They’ve got a ticket to ride

Andrew Green

At first the answers seem half-baked, almost evasive. The questions are simple enough. How did Critical Mass find its way to Chicago? Why would dozens of bikers assemble downtown on Friday afternoons and ride en masse through the city’s streets, wreaking havoc on the rush hour traffic? Is it a protest? a statement? a holiday?

But everyone has a different answer, or no answer at all.

“It calls attention to urban issues and urban space,” says Jeff Seelbach, a Speech senior and 11-time Critical Mass veteran. “There’s no reason everything should be designed around a car.”

“It’s a good way to get to know Chicago,” says McCormick junior Derek Supple, who has ridden four times. “And it’s fun to bike on a Friday afternoon.” But that’s just his reckoning, and he says that each rider has a distinct reason for participating.

Thus Critical Mass, an organization without leadership, a mission statement or even a set route, can safely call itself an “organized coincidence” without seeming contradictory.

Since September of 1997, an assortment of novice bikers, unicyclists and expert bicycle messengers have streamed into Daley Plaza on the last Friday of each month. Around 5:30 p.m., the crowd turns into “a yelling contest,” according to Supple, as riders present and then campaign for different routes. The last ride took place right before May Day, so the riders organized a course that toured different workers’ rights sites throughout the city. And in a burst of absurdity, January riders chose a polka theme, ending the trip at the Baby Doll Polka Club.

“It’s a fun community to get together to enjoy the Friday afternoon,” Supple says. “Everyone’s real chatty … they ride real slow and shout ‘Happy Friday’ to the people in their cars. Everyone thinks it’s a holiday or something.”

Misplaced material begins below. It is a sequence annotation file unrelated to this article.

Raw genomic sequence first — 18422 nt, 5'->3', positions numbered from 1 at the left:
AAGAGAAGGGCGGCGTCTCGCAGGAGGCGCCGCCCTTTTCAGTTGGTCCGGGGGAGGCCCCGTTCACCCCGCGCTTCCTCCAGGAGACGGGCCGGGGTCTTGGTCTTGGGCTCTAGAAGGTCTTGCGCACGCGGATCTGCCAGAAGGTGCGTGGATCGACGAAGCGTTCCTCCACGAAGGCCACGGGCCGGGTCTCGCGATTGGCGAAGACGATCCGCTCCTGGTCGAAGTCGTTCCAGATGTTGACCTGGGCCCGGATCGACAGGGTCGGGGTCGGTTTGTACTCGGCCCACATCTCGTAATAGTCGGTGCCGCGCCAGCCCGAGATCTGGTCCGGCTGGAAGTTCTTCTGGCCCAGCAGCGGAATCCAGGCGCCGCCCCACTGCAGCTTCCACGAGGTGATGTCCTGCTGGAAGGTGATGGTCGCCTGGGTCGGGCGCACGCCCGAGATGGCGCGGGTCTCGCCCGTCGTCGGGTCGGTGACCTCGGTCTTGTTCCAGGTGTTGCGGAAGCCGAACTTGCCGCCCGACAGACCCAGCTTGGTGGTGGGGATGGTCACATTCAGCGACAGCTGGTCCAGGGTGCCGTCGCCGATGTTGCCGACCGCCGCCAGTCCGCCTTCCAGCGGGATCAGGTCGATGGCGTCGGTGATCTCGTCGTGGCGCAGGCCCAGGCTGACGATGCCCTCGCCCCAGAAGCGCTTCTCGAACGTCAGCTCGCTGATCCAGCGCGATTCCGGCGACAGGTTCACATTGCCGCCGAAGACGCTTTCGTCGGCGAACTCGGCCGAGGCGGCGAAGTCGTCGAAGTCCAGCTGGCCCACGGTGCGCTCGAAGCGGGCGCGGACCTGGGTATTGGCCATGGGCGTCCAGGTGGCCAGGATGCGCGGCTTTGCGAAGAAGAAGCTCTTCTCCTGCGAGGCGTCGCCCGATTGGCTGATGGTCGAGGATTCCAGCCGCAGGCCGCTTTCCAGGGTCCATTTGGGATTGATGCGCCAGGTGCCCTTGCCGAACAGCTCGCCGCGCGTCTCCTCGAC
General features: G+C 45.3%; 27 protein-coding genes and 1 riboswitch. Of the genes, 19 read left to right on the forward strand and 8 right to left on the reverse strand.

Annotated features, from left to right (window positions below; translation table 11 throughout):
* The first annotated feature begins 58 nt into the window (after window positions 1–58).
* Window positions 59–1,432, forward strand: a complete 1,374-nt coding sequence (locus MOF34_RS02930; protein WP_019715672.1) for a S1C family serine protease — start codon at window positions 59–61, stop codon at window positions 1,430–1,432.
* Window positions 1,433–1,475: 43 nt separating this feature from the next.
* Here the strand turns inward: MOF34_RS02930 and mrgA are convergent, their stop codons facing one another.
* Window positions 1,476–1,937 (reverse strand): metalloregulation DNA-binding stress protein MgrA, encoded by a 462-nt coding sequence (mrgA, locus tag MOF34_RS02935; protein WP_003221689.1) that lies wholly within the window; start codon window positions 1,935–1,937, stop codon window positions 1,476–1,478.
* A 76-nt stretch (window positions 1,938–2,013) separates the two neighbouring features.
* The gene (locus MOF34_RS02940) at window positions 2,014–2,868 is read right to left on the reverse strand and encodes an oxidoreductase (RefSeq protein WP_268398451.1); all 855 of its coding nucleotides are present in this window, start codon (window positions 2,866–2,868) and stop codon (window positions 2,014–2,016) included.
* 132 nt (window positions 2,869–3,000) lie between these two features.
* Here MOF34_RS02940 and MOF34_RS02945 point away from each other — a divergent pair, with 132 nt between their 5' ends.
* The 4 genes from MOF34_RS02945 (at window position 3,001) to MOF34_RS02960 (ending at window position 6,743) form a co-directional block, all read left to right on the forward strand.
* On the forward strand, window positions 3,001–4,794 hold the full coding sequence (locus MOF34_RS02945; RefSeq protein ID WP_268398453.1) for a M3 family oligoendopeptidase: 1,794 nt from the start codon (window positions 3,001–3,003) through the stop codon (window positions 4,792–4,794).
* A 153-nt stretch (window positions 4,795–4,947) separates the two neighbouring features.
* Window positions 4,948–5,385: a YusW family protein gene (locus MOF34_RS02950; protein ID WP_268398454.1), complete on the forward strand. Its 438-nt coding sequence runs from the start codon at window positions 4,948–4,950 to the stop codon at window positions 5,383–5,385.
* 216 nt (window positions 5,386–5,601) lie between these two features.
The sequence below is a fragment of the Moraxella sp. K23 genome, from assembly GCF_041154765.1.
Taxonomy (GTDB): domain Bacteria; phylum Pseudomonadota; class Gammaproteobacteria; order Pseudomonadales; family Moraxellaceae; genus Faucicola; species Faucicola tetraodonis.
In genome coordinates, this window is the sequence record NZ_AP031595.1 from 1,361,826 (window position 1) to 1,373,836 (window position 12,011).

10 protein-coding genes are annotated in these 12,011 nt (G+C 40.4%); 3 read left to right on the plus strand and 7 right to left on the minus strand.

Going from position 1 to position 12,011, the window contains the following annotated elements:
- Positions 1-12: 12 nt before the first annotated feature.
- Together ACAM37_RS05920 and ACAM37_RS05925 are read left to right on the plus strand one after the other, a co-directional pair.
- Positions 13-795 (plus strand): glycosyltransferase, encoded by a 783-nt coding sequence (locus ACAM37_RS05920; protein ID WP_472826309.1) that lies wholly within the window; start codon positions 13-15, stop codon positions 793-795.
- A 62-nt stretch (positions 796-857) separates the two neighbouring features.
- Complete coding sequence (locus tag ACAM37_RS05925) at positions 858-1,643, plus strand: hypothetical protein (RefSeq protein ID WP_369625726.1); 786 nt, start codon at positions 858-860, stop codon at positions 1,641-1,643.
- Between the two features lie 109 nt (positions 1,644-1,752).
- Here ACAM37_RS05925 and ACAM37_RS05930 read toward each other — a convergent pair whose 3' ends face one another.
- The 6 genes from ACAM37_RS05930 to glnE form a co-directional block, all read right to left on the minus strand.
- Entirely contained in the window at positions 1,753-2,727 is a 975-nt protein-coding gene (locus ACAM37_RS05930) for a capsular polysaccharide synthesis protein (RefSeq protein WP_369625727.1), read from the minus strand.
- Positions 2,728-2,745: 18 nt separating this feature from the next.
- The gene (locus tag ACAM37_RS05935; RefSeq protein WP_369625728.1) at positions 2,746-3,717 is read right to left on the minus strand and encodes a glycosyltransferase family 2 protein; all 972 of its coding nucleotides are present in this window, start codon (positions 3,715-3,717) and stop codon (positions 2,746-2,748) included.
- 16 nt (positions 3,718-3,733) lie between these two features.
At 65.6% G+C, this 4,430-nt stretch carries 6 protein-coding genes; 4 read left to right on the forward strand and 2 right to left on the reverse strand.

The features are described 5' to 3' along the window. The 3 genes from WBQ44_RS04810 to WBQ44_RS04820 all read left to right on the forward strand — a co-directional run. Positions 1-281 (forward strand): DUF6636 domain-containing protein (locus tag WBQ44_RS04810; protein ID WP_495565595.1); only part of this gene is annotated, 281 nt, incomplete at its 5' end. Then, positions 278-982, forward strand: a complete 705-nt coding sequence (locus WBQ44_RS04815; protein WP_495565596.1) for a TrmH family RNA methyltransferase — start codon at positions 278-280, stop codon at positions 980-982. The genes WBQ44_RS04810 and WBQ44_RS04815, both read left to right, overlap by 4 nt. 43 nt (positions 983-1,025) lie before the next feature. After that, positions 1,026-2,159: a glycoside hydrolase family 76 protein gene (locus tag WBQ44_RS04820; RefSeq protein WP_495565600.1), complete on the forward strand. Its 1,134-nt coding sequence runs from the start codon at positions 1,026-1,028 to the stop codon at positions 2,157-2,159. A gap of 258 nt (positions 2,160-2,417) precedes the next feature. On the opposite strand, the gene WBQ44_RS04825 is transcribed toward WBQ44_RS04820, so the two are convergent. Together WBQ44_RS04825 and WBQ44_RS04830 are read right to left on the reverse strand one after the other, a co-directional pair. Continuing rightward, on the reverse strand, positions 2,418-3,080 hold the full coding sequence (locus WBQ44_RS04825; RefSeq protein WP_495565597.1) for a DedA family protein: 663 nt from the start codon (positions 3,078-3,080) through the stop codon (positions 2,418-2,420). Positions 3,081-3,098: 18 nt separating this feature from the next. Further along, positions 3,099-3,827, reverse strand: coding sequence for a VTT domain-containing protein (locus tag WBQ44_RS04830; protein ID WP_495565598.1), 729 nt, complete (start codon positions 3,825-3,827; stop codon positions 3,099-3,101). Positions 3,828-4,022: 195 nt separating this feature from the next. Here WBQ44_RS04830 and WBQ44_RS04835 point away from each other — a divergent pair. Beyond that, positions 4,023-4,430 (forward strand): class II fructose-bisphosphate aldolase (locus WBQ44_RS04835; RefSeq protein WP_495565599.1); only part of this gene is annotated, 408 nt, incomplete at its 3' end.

Everyone, that is, except for the drivers spewing profanities out of their car windows. “It is a little inconvenience in your Friday afternoon,” Seelbach says. “But the amount of people pissed off is minimal compared to the amount of people who ask for information.” Riders are encouraged to bring homemade brochures and flyers that explain their interest in Critical Mass.

Periodically bikers will pull a “Chicago holdup,” standing in the middle of a busy intersection with their bikes hoisted above their heads, but usually this is to ensure that the entire stream of bikers is able to pass through the intersection together. “We’re not aggressive,” Seelbach says. “We’re not jumping on the SUV and pounding its windows. Some people are just trying to cause some change … others are trying to get new people out on their bikes.”

Supple says that neither experience as an activist or a biker is necessary. “You’re never going to get trampled,” he says. “Some (of the riders) like to be daredevils and play a little chicken with the cars but usually everyone’s real smart.” Even the police offer assistance to the activists on wheels by blocking traffic until the pack pedals through.

“It’s like a marathon … everyone’s together,” Seelbach says. “That’s the whole point, strength in numbers. It’s just so much fun to get on a bike and ride with a big group of people.”

Critical Mass supposedly started as a protest by a collection of bikers in San Francisco in 1992, although no Web site claims to offer the definitive story. It has since been imported into more than 152 cities across the U.S. “It’s definitely opened a lot of people’s eyes,” Supple says.

About seven Northwestern students make the trek each month, according to Seelbach. He encourages anyone who is interested to show up at The Arch on Friday at 4 p.m. to bike down to Daley Center. Any reason is good enough. nyou